Real-time Nationwide Precipitation Gauge Measurement Acquisition, Quality Control, and Integration into Hydrometeorological Applications
Katie L. Laro, Brad Wells, Tye W. Parzybok, MetStat, Inc.
Chris Galli, Joe Young, John Horel, Synoptic Data Corp.
Aggregating and integrating a multi-sensor quality control (QC) to a plethora of individual rain gauge networks across the country has historically been difficult to achieve in a real-time setting. However, advances in computing resources and radar, satellite, and rain gauge technology have provided the opportunity for this to become a reality. Partners Synoptic Data Corp and MetStat, Inc. have aggregated data from over 20,000 precipitation stations across the United States and adjacent parts of Canada and Mexico. Reliable real-time acquisition protocols coupled with a multi-sensor QC algorithm produces a high-quality dataset of 1-hour rain gauge data. This multi-sensor QC algorithm is based on surrounding gauges, radar reflectivity data, National Weather Service Stage IV gauge-adjusted radar-estimated rain data, and satellite-estimated rain data.
It is known that gauges can suffer from a number of different shortcomings, including freezing rain, windy conditions, gauge siting (e.g., obstructions around the gauge), under-measurement by tipping bucket gauges in high intensity rainfall, and gauge maintenance, therefore making QC an imperative initial step before utilizing the data. The QC system processes data multiple times for each hour in order to capture all available gauge data and leverage increasingly rich independent datasets that have varying reporting latencies. The complexities of gauge QC often prevent a binary (correct or incorrect) decision to be made, therefore a QC confidence flag is computed for each measured value. Ranging from 0 to 1, the QC confidence flag provides an objective measure of how well the value compares to independent, multi-sensor datasets.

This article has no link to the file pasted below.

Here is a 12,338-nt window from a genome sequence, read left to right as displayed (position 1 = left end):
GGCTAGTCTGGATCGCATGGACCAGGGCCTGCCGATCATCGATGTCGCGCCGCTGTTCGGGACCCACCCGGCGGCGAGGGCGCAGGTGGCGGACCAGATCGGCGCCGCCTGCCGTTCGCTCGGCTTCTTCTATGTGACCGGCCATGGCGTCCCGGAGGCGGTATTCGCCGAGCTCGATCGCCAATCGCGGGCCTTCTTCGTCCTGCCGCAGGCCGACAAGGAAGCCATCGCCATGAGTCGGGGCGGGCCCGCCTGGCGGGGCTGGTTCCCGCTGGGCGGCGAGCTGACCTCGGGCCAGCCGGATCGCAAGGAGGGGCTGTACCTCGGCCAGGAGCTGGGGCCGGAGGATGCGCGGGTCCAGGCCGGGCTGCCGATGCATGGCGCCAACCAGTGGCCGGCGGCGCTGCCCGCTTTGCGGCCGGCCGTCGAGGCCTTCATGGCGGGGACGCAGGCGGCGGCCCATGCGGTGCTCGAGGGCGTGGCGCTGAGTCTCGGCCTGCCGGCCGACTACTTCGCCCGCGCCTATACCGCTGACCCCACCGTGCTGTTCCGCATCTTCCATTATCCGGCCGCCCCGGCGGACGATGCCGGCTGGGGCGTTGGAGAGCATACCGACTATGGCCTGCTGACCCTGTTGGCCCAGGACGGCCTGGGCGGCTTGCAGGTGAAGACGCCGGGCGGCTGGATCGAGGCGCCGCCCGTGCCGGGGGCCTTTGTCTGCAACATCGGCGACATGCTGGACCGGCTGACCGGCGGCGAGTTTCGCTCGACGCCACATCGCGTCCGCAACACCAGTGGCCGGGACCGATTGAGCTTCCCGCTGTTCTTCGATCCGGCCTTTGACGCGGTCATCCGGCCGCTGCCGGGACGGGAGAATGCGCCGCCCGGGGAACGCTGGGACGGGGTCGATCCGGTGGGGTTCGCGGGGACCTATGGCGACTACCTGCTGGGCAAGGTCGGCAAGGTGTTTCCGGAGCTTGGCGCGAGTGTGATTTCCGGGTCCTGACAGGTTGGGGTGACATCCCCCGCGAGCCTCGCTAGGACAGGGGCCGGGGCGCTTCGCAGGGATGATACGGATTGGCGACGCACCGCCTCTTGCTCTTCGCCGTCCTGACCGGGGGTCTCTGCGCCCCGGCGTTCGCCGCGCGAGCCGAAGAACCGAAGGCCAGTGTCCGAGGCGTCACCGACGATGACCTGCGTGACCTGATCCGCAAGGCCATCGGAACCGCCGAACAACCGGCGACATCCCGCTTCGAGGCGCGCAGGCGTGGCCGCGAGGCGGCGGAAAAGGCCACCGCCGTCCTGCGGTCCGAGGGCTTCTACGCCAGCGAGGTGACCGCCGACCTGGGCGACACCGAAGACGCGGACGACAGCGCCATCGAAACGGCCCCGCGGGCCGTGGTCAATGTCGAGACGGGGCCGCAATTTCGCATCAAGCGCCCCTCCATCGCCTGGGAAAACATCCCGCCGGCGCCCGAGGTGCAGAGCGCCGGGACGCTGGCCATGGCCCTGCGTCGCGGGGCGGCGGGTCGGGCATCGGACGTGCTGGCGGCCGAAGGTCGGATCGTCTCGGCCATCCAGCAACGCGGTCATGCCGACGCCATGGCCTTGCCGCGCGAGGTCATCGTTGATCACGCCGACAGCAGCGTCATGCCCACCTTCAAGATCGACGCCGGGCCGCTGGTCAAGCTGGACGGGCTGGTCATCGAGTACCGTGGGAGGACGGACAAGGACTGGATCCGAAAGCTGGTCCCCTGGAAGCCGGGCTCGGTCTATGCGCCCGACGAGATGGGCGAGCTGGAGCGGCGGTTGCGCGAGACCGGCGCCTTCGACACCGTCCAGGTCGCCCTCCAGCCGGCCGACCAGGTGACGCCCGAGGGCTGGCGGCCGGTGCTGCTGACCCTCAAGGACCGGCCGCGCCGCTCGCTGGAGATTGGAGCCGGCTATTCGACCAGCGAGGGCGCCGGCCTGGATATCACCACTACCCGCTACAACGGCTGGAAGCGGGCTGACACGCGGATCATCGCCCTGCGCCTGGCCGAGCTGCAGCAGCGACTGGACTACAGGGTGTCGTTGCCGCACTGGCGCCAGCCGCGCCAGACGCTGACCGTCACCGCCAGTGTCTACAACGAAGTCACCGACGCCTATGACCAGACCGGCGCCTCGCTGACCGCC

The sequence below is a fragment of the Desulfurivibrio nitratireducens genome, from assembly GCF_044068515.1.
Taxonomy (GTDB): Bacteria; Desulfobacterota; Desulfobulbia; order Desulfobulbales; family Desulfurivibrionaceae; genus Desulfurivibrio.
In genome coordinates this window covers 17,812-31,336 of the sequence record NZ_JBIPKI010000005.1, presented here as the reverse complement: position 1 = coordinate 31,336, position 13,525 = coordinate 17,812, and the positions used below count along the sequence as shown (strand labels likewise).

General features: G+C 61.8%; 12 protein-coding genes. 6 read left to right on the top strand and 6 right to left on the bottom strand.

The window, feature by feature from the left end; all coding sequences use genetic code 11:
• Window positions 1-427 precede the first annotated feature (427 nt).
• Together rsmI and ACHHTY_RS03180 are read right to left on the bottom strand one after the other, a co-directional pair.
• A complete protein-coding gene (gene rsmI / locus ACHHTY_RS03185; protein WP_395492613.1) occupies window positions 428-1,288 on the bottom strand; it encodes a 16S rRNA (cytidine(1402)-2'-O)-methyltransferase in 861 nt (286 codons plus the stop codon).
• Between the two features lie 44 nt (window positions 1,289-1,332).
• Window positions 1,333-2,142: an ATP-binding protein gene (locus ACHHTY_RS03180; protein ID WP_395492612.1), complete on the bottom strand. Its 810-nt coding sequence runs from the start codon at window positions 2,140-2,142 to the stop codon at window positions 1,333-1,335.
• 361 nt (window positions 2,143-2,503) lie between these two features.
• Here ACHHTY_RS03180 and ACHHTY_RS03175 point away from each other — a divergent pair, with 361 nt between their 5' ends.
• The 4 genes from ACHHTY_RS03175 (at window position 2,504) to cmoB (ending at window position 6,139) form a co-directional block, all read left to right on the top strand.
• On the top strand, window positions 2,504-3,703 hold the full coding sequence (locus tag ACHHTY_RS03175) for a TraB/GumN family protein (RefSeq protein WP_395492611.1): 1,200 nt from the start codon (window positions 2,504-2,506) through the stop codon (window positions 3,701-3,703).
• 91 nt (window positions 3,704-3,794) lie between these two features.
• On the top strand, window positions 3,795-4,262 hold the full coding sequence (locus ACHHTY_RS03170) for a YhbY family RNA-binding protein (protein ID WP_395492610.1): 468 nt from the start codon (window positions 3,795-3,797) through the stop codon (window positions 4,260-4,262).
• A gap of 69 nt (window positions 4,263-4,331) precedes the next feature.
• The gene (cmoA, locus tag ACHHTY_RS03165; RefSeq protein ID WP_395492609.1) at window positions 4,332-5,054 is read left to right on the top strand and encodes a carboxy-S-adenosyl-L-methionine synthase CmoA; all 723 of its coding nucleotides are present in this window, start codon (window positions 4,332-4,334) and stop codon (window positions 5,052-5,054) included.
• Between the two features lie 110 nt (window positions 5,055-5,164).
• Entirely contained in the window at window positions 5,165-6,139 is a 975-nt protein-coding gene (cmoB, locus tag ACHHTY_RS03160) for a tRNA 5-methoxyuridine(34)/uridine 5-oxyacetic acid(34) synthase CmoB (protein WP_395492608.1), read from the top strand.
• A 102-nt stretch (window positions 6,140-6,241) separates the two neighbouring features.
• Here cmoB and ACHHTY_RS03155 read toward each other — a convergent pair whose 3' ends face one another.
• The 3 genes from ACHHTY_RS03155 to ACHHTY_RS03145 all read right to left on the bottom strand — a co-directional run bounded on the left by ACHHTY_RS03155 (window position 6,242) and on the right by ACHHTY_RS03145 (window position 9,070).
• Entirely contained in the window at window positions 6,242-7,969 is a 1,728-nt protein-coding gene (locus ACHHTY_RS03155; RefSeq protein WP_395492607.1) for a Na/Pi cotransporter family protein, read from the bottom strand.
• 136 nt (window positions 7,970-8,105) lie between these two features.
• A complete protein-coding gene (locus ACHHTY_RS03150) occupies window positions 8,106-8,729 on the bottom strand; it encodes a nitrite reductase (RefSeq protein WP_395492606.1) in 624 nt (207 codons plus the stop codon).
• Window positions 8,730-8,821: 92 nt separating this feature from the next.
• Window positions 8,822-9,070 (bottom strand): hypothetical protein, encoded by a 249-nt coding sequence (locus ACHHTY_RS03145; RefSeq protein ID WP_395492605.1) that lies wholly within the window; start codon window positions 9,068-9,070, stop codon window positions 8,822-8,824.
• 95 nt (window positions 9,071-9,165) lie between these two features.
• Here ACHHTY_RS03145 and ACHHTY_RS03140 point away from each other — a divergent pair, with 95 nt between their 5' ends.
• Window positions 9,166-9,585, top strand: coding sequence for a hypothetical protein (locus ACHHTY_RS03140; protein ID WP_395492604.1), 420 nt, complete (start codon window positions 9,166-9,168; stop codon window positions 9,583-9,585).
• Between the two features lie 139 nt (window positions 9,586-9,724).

The quality controlled gauge data and QC statistics provide the foundation for various hydrometeorological applications, including gauge-adjusted radar-estimated rain algorithms, identification of gauge malfunctions, alert notifications of rainfall intensities that meet thresholds, detailed real-time and post-event analyses, as well as climatological studies. A recent application of this dataset has been its integration into MetStorm®Live, a near real-time multi-sensor quantitative precipitation estimate system. MetStorm®Live, developed by MetStat, Inc. and Weather Decision Technologies, Inc., creates gridded precipitation which provides the necessary spatial and temporal data used in hydrologic model calibration and validation. Therefore, with enhanced QC of ground truth measurements comes improved models which enable better forecasts and warning systems.
This presentation will include an overview of the processes involved in the real-time rain gauge acquisition and quality control as well as examples of its applications and future improvements involving cloud computing and disaggregation of the Global Historical Climatological Network Daily dataset into an hourly time series.